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Famous People Get Back Pain Too

If back pain had been a Founding Father, it might have written this line in the Declaration of Independence: “all men are created equal” (women too, of course). Back pain is very even-handed and does not play favorites. It can attack anyone with no holds barred: rich, poor, young, old, every ethnic group and geographic location. Because it can affect anyone, it is a great equalizer.

If you suffer from back pain, you are in the company of some very famous celebrities and athletes. Here are just a few, along with the various causes of their pain (and what they did about it).

  • Harrison Ford (actor) suffered a herniated disc while filming one of the Indiana Jones films. He had to return to Los Angeles for major surgery to correct the disc. However, a later accident on the set of Star Wars: Episode VII sent him for several months of rehab.
  • Usain Bolt (athlete) is considered the greatest sprinter of all time. However, he was born with an abnormal curvature of the spine called scoliosis. Scoliosis is usually diagnosed during childhood or early adolescence; if not extreme, most people go through life practically unaware that they have it. However, for someone who is aiming to dominate the world of running, the unusual curvature can make sprinting less efficient and increase the risk of back, hip, and even leg injuries. In Bolt’s case, a hamstring injury indirectly connected to his spinal problem kept him back during the 2010 season. What does Bolt do for his back? He uses a chiropractor, physical therapy, and strengthening exercises for his back and core so he conquers back pain just as he conquers track events.
  • President George W. Bush (politician) had a chronic disc problem in his spine. Four years after he left the Oval Office, he underwent surgery to correct the source of his pain, and aside from sneaking in a golf game or two, was a “good patient” during his recovery.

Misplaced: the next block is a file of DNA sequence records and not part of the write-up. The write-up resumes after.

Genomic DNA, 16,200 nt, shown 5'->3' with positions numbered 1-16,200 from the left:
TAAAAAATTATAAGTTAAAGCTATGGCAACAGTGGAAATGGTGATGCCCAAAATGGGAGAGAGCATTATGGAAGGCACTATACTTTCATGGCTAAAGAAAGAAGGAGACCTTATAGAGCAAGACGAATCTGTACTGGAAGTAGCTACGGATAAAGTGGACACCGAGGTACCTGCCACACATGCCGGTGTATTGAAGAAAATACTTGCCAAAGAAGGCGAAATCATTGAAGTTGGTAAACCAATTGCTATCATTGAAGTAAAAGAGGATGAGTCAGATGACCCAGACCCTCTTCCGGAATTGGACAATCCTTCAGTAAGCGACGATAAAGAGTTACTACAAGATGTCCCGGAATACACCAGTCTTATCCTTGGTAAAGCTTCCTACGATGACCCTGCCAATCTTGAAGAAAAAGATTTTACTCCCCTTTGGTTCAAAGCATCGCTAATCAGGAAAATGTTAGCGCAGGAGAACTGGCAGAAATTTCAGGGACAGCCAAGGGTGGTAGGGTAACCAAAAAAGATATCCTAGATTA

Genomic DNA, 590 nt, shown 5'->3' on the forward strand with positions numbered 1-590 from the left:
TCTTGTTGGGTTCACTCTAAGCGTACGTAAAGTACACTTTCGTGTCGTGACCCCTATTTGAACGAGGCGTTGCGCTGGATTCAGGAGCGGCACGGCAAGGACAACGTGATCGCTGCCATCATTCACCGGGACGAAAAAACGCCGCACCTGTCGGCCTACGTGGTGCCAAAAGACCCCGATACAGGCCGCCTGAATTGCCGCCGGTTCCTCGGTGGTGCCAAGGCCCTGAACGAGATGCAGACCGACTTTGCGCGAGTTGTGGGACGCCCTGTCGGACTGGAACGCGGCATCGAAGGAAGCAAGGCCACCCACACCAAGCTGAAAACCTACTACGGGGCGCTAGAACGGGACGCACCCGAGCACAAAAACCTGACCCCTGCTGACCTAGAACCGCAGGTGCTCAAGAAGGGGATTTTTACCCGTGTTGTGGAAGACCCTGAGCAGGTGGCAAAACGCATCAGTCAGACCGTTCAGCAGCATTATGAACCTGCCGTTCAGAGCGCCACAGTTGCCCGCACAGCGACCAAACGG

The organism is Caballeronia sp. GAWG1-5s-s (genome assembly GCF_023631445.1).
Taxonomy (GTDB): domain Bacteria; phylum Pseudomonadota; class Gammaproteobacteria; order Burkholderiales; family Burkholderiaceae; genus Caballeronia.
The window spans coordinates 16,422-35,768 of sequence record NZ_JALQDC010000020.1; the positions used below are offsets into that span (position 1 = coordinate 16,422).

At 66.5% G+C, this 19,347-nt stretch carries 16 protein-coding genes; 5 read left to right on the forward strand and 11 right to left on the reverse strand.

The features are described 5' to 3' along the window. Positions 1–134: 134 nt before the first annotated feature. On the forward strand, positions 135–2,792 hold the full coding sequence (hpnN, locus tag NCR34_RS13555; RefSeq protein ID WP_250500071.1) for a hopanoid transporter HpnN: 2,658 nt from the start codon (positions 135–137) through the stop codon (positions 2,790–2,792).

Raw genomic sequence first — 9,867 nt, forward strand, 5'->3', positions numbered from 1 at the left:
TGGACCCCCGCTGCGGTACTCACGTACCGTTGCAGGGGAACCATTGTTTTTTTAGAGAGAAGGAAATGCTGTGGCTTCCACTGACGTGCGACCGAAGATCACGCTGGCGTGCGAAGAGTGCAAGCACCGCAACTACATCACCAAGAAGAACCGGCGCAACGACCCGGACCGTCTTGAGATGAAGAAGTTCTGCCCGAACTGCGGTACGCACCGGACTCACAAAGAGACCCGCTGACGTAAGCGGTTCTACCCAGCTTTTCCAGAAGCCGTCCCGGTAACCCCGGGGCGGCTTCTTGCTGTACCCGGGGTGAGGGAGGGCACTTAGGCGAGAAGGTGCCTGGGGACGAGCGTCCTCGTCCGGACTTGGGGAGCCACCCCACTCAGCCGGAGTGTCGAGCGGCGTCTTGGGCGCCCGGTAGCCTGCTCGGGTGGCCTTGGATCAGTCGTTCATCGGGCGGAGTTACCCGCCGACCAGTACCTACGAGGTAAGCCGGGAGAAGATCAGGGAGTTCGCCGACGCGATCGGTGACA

• Mick Mars (musician) did not let his back pain keep him from performing as lead guitarist of the heavy metal band Mötley Crüe. At age 17, he was diagnosed with ankylosing spondylitis, a rare form of arthritis that inflames the joints of the spine, particularly the facet joints along the spinal column and the sacroiliac joint at the base of the spine. Over time, it can cause bony growths that literally fuse the backbone’s vertebrae together, creating rigidity. For Mars, the pain was agonizing, and in 2004 he had surgery to replace the hip joints where he was experiencing the greatest pain.

Facet joint pain

Mick Mars’ chronic facet joint pain was just one part of the back pain he suffered. Most people who have facet joint pain do not have ankylosing spondylitis. Instead, other factors (normal wear and tear, obesity, certain jobs that involve heavy lifting, and even sports like tennis for young competitors) can lead to the cartilage damage that results in compression on nerves and bone spurs. Fortunately, early diagnosis and compliance with interventions such as postural improvement, physical therapy, heat or cold applications, and use of anti-inflammatories generally help manage the pain. If these measures become ineffective, and pain increases, the Sperling Medical Group offers MR-guided Focused Ultrasound (MRgFUS), a noninvasive outpatient procedure that can bring durable pain relief for most patients.

To learn more, contact the Sperling Medical Group. And remember, you are not alone. Even celebrities get the Back Pain Blues – and with the right medical help, go on to enjoy continued quality of life.

Facet Pain